- The Stanfields, with two new members and a record in the can, are doing it their own way.
The Stanfields' new single, "Fight Song," hit radio airwaves last week following the announcement of new members Dillan Tate (bass) and Calen Kinney (bouzouki/fiddle) replacing founding fathers Craig Harris and Jason Wright. "We're all 35 years old, we've experienced a lot of things and for them"— Wright and Harris—"I think it was important to start focusing on their families," explains frontperson Jon Landry. "We all understood; there was nothing about this that had a hint of animosity—we're brothers—it all came from understanding."
The release of their fourth full-length album, Modem Operandi, recorded at Codapop Studios, means 18 to 20 months of touring Canada and abroad. A big commitment for anyone, especially a family man. About a month ago Wright and then Harris decided to walk away.
"Craig and Jason initially, to their credit, said, 'we'll see this through for the cycle,' but then it started making more sense, since we had the downtime right now, to bring these clowns in," says Landry on the decision to keep going being unanimous. "We wanted Dillan and Calen on board. We can't replace Jason and Craig, but that doesn't mean we can't change and move on and do something equally as stimulating and rewarding."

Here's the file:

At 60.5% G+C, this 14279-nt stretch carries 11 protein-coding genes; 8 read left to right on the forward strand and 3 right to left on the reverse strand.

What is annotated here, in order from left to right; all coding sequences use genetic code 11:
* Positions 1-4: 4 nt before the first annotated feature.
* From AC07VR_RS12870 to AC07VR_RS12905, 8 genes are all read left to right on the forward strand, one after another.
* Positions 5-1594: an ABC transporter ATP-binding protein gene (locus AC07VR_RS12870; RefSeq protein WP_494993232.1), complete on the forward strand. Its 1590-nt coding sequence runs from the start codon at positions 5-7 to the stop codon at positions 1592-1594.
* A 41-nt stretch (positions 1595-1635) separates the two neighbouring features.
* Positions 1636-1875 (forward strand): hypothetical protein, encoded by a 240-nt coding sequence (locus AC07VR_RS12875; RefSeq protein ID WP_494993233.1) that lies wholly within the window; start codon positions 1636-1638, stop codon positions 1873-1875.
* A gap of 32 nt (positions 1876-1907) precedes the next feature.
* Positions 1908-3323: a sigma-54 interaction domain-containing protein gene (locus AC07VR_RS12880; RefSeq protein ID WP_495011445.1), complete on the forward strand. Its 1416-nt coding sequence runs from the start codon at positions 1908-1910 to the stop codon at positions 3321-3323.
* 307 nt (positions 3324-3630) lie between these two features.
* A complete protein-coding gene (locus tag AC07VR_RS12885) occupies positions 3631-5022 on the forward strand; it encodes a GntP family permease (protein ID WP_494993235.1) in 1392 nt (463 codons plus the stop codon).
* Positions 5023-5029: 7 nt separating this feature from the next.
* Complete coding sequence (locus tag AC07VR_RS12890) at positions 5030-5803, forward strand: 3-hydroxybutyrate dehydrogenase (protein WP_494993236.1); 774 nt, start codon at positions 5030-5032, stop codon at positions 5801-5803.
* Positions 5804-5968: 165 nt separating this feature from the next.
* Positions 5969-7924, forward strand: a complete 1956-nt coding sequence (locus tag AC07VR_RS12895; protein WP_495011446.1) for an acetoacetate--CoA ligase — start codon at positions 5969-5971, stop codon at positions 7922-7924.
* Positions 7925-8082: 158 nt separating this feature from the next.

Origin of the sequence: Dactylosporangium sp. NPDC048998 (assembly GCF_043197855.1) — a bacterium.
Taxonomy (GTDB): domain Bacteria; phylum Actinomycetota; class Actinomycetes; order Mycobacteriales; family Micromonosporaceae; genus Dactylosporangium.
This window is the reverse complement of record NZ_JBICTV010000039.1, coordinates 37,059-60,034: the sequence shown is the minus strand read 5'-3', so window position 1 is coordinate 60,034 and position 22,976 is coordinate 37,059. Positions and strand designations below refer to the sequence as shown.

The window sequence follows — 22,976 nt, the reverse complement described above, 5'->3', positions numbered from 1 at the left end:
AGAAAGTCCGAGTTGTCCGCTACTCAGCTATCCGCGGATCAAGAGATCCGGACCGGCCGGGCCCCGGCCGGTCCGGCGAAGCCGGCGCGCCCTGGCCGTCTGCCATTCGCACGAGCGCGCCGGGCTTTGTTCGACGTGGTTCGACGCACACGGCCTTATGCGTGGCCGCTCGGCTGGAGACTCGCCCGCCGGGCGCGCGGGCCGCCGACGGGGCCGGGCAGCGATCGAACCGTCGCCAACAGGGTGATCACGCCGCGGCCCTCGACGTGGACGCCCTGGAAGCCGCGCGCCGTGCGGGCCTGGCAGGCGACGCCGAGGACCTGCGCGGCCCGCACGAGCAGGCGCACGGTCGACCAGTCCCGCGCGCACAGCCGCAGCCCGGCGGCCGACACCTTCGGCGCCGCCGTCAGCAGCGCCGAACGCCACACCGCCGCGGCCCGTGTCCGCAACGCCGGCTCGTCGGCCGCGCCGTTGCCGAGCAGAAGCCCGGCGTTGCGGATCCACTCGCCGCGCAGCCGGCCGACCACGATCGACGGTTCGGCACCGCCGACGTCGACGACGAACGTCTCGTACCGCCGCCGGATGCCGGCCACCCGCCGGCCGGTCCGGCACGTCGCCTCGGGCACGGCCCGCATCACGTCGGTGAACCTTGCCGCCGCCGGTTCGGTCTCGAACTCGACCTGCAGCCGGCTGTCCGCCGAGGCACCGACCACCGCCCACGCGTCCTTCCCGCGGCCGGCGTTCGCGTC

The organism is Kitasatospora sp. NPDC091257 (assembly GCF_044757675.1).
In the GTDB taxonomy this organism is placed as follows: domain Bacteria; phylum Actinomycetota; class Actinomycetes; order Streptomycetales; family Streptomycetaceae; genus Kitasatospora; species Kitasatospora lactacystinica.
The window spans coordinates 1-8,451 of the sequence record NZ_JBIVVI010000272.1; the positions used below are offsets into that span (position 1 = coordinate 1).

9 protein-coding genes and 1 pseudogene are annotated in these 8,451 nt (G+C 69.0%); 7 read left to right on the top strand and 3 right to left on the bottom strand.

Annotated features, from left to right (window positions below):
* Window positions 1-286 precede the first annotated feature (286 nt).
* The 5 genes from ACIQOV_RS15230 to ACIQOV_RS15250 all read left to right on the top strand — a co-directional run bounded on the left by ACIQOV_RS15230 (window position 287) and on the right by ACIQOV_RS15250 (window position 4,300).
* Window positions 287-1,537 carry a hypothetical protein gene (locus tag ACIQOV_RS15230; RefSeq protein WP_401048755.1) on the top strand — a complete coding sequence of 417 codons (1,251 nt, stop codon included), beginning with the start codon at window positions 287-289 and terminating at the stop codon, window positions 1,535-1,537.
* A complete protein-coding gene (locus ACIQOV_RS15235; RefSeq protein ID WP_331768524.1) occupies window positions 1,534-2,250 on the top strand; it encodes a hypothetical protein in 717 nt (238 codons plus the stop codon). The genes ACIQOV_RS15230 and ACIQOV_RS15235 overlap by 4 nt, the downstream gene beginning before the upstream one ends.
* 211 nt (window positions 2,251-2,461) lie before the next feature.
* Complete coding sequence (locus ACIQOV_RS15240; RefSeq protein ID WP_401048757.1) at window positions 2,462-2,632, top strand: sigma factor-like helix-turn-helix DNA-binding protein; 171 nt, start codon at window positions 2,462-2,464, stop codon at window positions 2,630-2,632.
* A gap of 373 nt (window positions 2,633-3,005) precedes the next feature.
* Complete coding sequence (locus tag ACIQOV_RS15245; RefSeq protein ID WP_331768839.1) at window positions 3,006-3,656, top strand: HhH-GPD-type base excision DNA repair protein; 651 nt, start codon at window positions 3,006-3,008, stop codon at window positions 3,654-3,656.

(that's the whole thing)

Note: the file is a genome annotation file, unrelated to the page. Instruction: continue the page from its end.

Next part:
Buds on and off the court, the choice of Tate and Kinney goes beyond them being proven players. The two come from the recently abolished band The Fourth Well, where they formed a friendship with the band's then-producer, Landry. "To me, a lot of the value this band gives to the public is our background, our stock, their abilities speak for themselves," he says. "Dillan's an asphalt guy, and Calen's from Pictou County; it's beyond being guys that could play well together, there's an understanding about our backgrounds that makes things a little bit easier."
The new record was recorded last December. Landry produced it himself and explains that it isn't full of "The Dirtiest Drunk" or "Ship To Shore"-style tunes. "We wanted to make a record that was very much outside the typical Stanfields wheelhouse—the sing-a-longy, four-on-the-floor kind of shit," he says. "There's a lot of experimentation to broaden the palate a little bit. We definitely made something that I'm proud of. It was done all on our own terms, happy to stand by it, can't wait to tour it."